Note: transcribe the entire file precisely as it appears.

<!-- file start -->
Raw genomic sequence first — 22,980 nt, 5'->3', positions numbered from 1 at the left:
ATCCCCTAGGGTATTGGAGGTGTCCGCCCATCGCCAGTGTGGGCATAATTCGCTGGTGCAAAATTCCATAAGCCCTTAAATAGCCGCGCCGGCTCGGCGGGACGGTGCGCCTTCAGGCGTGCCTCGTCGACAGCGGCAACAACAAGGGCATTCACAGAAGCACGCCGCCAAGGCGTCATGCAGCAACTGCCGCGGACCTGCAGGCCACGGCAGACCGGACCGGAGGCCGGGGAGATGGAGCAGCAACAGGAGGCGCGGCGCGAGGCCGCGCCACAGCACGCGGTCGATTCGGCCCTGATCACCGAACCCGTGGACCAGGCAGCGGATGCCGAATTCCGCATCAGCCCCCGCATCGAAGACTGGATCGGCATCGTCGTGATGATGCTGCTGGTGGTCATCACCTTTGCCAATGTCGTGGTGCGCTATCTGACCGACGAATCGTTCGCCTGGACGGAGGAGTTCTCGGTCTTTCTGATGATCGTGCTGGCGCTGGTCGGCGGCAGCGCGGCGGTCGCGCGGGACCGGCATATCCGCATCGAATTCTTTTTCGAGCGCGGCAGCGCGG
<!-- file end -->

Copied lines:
Raw genomic sequence first — 22,980 nt, 5'->3', positions numbered from 1 at the left:
ATCCCCTAGGGTATTGGAGGTGTCCGCCCATCGCCAGTGTGGGCATAATTCGCTGGTGCAAAATTCCATAAGCCCTTAAATAGCCGCGCCGGCTCGGCGGGACGGTGCGCCTTCAGGCGTGCCTCGTCGACAGCGGCAACAACAAGGGCATTCACAGAAGCACGCCGCCAAGGCGTCATGCAGCAACTGCCGCGGACCTGCAGGCCACGGCAGACCGGACCGGAGGCCGGGGAGATGGAGCAGCAACAGGAGGCGCGGCGCGAGGCCGCGCCACAGCACGCGGTCGATTCGGCCCTGATCACCGAACCCGTGGACCAGGCAGCGGATGCCGAATTCCGCATCAGCCCCCGCATCGAAGACTGGATCGGCATCGTCGTGATGATGCTGCTGGTGGTCATCACCTTTGCCAATGTCGTGGTGCGCTATCTGACCGACGAATCGTTCGCCTGGACGGAGGAGTTCTCGGTCTTTCTGATGATCGTGCTGGCGCTGGTCGGCGGCAGCGCGGCGGTCGCGCGGGACCGGCATATCCGCATCGAATTCTTTTTCGAGCGCGGCAGCGCGG